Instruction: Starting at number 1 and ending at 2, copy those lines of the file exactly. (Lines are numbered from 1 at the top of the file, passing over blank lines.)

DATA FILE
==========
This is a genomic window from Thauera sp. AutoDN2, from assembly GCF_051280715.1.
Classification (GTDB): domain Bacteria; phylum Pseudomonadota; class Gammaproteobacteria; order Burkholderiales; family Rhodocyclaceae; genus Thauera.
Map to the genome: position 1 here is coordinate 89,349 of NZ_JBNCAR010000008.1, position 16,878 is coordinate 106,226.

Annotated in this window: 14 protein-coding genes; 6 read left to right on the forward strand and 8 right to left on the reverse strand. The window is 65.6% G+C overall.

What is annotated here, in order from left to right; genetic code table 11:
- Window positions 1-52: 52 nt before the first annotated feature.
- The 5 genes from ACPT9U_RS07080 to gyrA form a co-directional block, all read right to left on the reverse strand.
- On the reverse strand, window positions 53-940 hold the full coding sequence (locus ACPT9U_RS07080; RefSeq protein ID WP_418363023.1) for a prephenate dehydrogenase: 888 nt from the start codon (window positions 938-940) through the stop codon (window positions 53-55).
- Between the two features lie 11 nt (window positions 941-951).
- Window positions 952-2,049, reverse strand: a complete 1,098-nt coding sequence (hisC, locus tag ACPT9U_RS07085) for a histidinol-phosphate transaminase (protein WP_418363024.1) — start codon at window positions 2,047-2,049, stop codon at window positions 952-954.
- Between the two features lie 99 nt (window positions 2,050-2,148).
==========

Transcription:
This is a genomic window from Thauera sp. AutoDN2, from assembly GCF_051280715.1.
Classification (GTDB): domain Bacteria; phylum Pseudomonadota; class Gammaproteobacteria; order Burkholderiales; family Rhodocyclaceae; genus Thauera.